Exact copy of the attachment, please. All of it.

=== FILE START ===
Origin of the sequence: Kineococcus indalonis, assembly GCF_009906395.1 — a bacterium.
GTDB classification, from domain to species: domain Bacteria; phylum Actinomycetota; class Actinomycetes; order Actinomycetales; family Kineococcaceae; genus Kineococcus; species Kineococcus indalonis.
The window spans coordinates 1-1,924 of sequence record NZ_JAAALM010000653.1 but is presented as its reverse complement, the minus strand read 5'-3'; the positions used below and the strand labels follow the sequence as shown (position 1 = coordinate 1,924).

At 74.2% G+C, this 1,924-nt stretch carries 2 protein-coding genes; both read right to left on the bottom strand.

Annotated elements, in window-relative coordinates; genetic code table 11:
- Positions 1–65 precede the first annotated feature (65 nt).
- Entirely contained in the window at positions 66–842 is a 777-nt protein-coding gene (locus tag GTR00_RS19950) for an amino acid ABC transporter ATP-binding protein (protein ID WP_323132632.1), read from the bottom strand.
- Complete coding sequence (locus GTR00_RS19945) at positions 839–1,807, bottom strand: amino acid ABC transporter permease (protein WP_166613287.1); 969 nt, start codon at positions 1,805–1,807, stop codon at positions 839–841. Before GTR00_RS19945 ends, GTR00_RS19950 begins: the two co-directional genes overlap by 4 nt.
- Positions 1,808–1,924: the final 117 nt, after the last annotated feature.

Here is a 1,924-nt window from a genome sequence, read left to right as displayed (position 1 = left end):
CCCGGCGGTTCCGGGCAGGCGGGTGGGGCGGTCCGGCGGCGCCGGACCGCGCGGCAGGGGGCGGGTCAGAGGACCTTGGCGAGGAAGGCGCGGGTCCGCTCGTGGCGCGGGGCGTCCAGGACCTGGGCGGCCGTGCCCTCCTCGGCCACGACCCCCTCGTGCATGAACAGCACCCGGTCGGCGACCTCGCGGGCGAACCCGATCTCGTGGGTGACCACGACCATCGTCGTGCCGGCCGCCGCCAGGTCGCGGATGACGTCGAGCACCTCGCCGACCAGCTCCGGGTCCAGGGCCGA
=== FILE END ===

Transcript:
Origin of the sequence: Kineococcus indalonis, assembly GCF_009906395.1 — a bacterium.
GTDB classification, from domain to species: domain Bacteria; phylum Actinomycetota; class Actinomycetes; order Actinomycetales; family Kineococcaceae; genus Kineococcus; species Kineococcus indalonis.
The window spans coordinates 1-1,924 of sequence record NZ_JAAALM010000653.1 but is presented as its reverse complement, the minus strand read 5'-3'; the positions used below and the strand labels follow the sequence as shown (position 1 = coordinate 1,924).

At 74.2% G+C, this 1,924-nt stretch carries 2 protein-coding genes; both read right to left on the bottom strand.

Annotated elements, in window-relative coordinates; genetic code table 11:
- Positions 1–65 precede the first annotated feature (65 nt).
- Entirely contained in the window at positions 66–842 is a 777-nt protein-coding gene (locus tag GTR00_RS19950) for an amino acid ABC transporter ATP-binding protein (protein ID WP_323132632.1), read from the bottom strand.
- Complete coding sequence (locus GTR00_RS19945) at positions 839–1,807, bottom strand: amino acid ABC transporter permease (protein WP_166613287.1); 969 nt, start codon at positions 1,805–1,807, stop codon at positions 839–841. Before GTR00_RS19945 ends, GTR00_RS19950 begins: the two co-directional genes overlap by 4 nt.
- Positions 1,808–1,924: the final 117 nt, after the last annotated feature.

Here is a 1,924-nt window from a genome sequence, read left to right as displayed (position 1 = left end):
CCCGGCGGTTCCGGGCAGGCGGGTGGGGCGGTCCGGCGGCGCCGGACCGCGCGGCAGGGGGCGGGTCAGAGGACCTTGGCGAGGAAGGCGCGGGTCCGCTCGTGGCGCGGGGCGTCCAGGACCTGGGCGGCCGTGCCCTCCTCGGCCACGACCCCCTCGTGCATGAACAGCACCCGGTCGGCGACCTCGCGGGCGAACCCGATCTCGTGGGTGACCACGACCATCGTCGTGCCGGCCGCCGCCAGGTCGCGGATGACGTCGAGCACCTCGCCGACCAGCTCCGGGTCCAGGGCCGA